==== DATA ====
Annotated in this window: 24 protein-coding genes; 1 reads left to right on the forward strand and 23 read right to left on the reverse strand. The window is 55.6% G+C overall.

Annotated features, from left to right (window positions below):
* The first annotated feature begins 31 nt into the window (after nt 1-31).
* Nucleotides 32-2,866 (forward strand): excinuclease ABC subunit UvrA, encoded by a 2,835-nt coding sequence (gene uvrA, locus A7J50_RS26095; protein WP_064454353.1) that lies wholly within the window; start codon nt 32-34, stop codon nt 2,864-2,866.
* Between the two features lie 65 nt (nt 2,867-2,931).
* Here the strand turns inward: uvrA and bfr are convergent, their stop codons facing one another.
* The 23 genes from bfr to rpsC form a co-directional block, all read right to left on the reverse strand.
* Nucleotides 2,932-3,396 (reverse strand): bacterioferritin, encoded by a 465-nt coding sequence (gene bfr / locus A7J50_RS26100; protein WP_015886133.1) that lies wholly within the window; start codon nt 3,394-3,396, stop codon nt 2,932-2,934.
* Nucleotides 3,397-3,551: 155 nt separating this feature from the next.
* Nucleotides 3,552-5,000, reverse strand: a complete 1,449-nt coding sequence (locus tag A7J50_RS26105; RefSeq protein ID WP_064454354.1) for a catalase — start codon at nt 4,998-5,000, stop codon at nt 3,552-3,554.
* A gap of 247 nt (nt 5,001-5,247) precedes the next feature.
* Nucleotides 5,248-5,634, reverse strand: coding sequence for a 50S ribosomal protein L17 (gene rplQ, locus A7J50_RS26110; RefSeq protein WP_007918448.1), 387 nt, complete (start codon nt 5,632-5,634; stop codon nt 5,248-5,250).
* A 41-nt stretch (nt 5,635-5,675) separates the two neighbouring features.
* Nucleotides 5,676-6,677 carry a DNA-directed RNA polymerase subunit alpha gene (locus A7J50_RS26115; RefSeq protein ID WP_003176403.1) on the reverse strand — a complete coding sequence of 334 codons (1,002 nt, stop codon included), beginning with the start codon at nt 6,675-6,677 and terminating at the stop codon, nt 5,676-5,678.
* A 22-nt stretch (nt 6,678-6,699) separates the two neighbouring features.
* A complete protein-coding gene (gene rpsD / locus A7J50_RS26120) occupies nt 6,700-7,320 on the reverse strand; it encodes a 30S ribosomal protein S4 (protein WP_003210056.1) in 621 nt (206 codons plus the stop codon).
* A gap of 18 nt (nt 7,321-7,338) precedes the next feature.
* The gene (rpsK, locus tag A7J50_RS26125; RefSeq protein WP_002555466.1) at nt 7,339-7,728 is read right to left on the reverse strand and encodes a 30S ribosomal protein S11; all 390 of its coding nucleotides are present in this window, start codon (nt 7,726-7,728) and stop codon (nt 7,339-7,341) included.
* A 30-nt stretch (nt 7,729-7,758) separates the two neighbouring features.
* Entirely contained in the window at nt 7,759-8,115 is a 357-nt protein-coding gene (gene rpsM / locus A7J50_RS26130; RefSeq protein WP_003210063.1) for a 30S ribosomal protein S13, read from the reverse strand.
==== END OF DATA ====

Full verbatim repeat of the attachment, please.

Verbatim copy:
Annotated in this window: 24 protein-coding genes; 1 reads left to right on the forward strand and 23 read right to left on the reverse strand. The window is 55.6% G+C overall.

Annotated features, from left to right (window positions below):
* The first annotated feature begins 31 nt into the window (after nt 1-31).
* Nucleotides 32-2,866 (forward strand): excinuclease ABC subunit UvrA, encoded by a 2,835-nt coding sequence (gene uvrA, locus A7J50_RS26095; protein WP_064454353.1) that lies wholly within the window; start codon nt 32-34, stop codon nt 2,864-2,866.
* Between the two features lie 65 nt (nt 2,867-2,931).
* Here the strand turns inward: uvrA and bfr are convergent, their stop codons facing one another.
* The 23 genes from bfr to rpsC form a co-directional block, all read right to left on the reverse strand.
* Nucleotides 2,932-3,396 (reverse strand): bacterioferritin, encoded by a 465-nt coding sequence (gene bfr / locus A7J50_RS26100; protein WP_015886133.1) that lies wholly within the window; start codon nt 3,394-3,396, stop codon nt 2,932-2,934.
* Nucleotides 3,397-3,551: 155 nt separating this feature from the next.
* Nucleotides 3,552-5,000, reverse strand: a complete 1,449-nt coding sequence (locus tag A7J50_RS26105; RefSeq protein ID WP_064454354.1) for a catalase — start codon at nt 4,998-5,000, stop codon at nt 3,552-3,554.
* A gap of 247 nt (nt 5,001-5,247) precedes the next feature.
* Nucleotides 5,248-5,634, reverse strand: coding sequence for a 50S ribosomal protein L17 (gene rplQ, locus A7J50_RS26110; RefSeq protein WP_007918448.1), 387 nt, complete (start codon nt 5,632-5,634; stop codon nt 5,248-5,250).
* A 41-nt stretch (nt 5,635-5,675) separates the two neighbouring features.
* Nucleotides 5,676-6,677 carry a DNA-directed RNA polymerase subunit alpha gene (locus A7J50_RS26115; RefSeq protein ID WP_003176403.1) on the reverse strand — a complete coding sequence of 334 codons (1,002 nt, stop codon included), beginning with the start codon at nt 6,675-6,677 and terminating at the stop codon, nt 5,676-5,678.
* A 22-nt stretch (nt 6,678-6,699) separates the two neighbouring features.
* A complete protein-coding gene (gene rpsD / locus A7J50_RS26120) occupies nt 6,700-7,320 on the reverse strand; it encodes a 30S ribosomal protein S4 (protein WP_003210056.1) in 621 nt (206 codons plus the stop codon).
* A gap of 18 nt (nt 7,321-7,338) precedes the next feature.
* The gene (rpsK, locus tag A7J50_RS26125; RefSeq protein WP_002555466.1) at nt 7,339-7,728 is read right to left on the reverse strand and encodes a 30S ribosomal protein S11; all 390 of its coding nucleotides are present in this window, start codon (nt 7,726-7,728) and stop codon (nt 7,339-7,341) included.
* A 30-nt stretch (nt 7,729-7,758) separates the two neighbouring features.
* Entirely contained in the window at nt 7,759-8,115 is a 357-nt protein-coding gene (gene rpsM / locus A7J50_RS26130; RefSeq protein WP_003210063.1) for a 30S ribosomal protein S13, read from the reverse strand.